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U.S. Fulbright

Program Update: New U.S. Student Awards to Austria for Graduate Research in STEM

September 11, 2017

Kelvin Chan of Brooklyn, NY received his BA in Biology from the University of Virginia, VA. In 2013-2014, he studied neuronal migration disorders as a Fulbright U.S. Student at the Institute of Molecular Pathology in Vienna.

The Fulbright Program is pleased to announce up to five new awards for U.S. students to Austria: the Fulbright-Austrian Marshall Plan Foundation Awards for full-time research and/or study in fields of science, technology, engineering, and mathematics (STEM). These awards are generously funded by the Austrian Marshall Plan Foundation, which works to support cooperation and the transfer of knowledge between Austrian and American universities and academics.

Applications are being accepted now through October 6, 2017. Ph.D. candidates in STEM disciplines and related fields are strongly encouraged to apply. Applications from highly qualified graduate students and recent undergraduates with strong project proposals in relevant fields will also be considered.

The Austrian Fulbright Commission is particularly excited because these are the first awards targeted specifically at students in STEM fields, an area in which Austria is particularly strong. With up to five grants, this new award will give an unprecedented number of U.S. students the opportunity to conduct fully-funded STEM-related research in Austria with the Fulbright Program.

For more information, please visit the Austria country summary for details. Good luck!


My time in MinneSNOWta

November 19, 2015
Martin S.-1

Martin Spendlhofer, 2013-2014, Fulbright Foreign Language Teaching Assistant from Austria visiting Hawaii

To give you insight into the Fulbright year I spent at St. John’s University in Minnesota (Oh ya, you betcha!), I would like to describe four things that I really enjoyed.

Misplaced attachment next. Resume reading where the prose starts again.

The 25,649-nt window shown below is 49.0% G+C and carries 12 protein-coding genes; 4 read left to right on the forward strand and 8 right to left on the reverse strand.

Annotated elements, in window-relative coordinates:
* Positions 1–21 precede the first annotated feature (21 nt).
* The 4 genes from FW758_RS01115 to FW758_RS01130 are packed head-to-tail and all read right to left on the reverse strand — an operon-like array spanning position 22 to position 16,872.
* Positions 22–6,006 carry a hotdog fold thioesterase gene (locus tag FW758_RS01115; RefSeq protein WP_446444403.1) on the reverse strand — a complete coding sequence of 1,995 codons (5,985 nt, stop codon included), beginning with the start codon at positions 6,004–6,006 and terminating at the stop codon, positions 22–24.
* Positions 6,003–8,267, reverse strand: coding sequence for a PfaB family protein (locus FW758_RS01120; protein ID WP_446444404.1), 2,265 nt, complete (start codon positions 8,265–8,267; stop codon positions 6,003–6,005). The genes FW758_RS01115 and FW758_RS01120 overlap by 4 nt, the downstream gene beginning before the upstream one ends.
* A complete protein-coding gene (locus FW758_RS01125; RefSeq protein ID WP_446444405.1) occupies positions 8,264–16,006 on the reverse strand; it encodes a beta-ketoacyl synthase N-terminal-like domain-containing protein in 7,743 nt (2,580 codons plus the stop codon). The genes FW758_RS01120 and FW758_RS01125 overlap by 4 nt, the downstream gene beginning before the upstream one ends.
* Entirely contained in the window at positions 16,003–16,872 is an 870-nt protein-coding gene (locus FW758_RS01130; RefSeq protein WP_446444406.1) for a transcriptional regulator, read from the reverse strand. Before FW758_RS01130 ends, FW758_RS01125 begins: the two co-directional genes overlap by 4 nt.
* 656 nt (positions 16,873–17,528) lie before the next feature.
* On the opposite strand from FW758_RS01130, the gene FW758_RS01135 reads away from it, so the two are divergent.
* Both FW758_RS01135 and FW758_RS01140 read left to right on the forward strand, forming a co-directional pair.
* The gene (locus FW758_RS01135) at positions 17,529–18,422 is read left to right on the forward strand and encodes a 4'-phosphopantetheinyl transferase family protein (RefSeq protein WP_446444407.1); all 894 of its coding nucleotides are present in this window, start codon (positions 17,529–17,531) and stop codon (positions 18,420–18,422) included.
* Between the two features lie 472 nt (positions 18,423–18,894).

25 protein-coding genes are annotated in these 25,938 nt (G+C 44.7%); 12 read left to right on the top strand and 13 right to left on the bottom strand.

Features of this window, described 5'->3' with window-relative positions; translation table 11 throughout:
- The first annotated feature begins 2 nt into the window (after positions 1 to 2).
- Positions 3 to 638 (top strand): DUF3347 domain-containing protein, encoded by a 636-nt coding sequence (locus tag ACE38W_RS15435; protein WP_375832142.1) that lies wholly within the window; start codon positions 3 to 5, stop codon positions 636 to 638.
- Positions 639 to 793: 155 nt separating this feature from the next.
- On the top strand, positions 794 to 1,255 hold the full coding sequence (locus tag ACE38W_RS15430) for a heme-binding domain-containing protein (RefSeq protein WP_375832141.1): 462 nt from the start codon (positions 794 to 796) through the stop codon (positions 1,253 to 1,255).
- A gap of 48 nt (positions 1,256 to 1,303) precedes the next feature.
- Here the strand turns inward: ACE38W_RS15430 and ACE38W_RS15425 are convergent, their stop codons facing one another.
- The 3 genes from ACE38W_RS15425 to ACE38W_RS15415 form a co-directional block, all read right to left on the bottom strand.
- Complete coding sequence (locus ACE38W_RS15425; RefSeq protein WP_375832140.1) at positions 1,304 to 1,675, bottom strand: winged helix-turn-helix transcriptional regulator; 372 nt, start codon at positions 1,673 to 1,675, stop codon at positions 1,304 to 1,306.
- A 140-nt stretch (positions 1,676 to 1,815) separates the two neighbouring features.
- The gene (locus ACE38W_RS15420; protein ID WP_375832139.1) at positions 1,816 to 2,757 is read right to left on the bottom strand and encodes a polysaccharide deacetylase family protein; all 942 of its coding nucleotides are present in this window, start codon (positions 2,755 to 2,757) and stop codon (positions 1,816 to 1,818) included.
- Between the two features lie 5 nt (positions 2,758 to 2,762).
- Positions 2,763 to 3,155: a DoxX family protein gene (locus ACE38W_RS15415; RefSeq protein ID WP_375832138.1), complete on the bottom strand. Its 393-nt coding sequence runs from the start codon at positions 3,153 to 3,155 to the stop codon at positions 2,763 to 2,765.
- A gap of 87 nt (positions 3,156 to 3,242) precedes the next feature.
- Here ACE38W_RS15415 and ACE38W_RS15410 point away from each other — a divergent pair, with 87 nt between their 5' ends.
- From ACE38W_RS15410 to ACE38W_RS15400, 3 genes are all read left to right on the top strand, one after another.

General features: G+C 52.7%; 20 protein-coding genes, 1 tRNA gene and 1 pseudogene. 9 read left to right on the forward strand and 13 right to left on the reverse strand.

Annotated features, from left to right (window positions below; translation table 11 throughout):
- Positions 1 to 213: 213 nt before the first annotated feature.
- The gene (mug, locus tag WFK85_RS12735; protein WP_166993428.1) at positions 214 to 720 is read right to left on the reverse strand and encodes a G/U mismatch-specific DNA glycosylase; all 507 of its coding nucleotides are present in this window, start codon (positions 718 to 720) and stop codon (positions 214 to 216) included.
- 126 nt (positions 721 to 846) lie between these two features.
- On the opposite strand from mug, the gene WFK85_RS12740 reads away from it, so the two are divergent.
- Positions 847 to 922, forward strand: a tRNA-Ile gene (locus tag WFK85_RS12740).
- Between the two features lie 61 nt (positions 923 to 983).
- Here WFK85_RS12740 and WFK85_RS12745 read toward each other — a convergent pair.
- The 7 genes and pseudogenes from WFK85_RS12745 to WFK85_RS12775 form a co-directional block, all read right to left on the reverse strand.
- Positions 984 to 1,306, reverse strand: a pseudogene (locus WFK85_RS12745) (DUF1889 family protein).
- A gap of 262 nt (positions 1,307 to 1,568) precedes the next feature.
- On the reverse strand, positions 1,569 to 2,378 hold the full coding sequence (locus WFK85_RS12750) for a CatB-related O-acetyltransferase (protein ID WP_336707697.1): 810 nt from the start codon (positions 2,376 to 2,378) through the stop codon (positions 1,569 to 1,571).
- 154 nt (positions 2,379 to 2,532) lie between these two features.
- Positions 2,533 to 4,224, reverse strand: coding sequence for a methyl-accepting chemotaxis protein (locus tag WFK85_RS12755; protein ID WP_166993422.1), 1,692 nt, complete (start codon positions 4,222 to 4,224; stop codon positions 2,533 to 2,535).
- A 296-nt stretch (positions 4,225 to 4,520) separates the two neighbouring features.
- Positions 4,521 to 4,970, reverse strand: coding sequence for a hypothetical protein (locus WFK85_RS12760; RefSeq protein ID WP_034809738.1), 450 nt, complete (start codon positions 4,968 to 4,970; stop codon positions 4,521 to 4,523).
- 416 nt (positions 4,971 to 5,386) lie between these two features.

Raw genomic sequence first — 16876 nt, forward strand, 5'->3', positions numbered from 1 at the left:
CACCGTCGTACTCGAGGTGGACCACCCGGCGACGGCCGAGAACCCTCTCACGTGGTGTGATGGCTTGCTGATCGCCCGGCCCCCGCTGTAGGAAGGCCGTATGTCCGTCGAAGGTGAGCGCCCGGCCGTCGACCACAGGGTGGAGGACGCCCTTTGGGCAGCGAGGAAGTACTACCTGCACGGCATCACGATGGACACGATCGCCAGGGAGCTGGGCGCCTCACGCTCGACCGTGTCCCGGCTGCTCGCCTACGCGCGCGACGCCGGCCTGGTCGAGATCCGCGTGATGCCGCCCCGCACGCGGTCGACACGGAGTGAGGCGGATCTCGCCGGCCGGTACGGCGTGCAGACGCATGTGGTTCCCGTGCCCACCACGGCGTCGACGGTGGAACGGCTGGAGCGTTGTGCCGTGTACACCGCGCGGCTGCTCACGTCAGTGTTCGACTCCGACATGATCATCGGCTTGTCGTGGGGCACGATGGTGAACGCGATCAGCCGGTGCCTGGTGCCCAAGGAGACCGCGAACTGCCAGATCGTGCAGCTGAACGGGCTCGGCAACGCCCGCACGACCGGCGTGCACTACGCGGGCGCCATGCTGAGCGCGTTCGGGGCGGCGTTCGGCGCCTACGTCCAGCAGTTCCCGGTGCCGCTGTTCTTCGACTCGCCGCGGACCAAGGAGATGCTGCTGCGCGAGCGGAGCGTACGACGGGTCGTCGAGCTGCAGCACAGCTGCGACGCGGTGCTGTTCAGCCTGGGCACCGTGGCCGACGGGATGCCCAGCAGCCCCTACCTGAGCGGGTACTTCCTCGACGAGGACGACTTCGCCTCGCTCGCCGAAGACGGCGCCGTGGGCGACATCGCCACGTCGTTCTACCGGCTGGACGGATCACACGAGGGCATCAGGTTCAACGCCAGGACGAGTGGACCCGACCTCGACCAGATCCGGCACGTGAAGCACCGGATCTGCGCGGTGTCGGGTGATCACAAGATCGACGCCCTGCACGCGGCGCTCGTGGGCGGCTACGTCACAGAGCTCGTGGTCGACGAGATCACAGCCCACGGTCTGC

Every semester, there is something called the “24-hour Play Festival” at the College of St. Benedict/St. John’s University (CSB/SJU). A group of incredibly talented students get together to write, direct, rehearse and perform a total of eight plays in 24 hours. Last January, I wrote an eight-minute play and acted in it as well. Even though I had about an hour of sleep (and there was more blood in my caffeine than caffeine in my blood), I enjoyed every second of the experience and it was a total blast. Having taught in Austria before coming to the United States, I was able to gather some valuable experiences as well.

One of my German club related highlights last semester was Oktoberfest. We served authentic pretzels, danced the polka, and had a gummy bear guessing game. We put a lot of work and effort into it, and I think it paid off! For advertising, we had a great flash mob with traditional Austrian music at the Gorecki dining center, and we also handed out hot cider at the bus stop. All in all, I enjoyed working together with an ambitious team of German club officers.

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U.S. Fulbright

Promoting Peace over Breakfast: My Fulbright Year at the Diplomatic Academy of Vienna

September 17, 2015
Elvia Vale

Elvia Valle, 2014-2015, Austria (second from right), at a conference at the United Nations in Vienna about social change with colleagues from from the Diplomatic Academy of Vienna representing Austria, Romania, the United States and the United Kingdom.

In the fall of 2014, I began attending the Diplomatic Academy of Vienna in Austria as a Fulbright Study/Research grant recipient. During my time here, I had been participating in the Academy’s Diploma Program, taking classes in many diverse topics: political science and international relations, the structure and functioning of international organizations and the European Union, economic and international economic relations, international law, institutional European law, contemporary political history, and language training in French and German.

During the week, I woke up in the morning and headed downstairs for breakfast. Usually, there were already students representing several countries such as England, Serbia, Moldova, Ethiopia, and Kazakhstan, to name a few, in the dining hall discussing social phenomena, cultural stereotypes, or recent international developments. Often, we also have the privilege of sharing such conversations with visiting professors. One need only come to breakfast to realize the commonality that brings us all together—a true desire and passion for making this world a better place.

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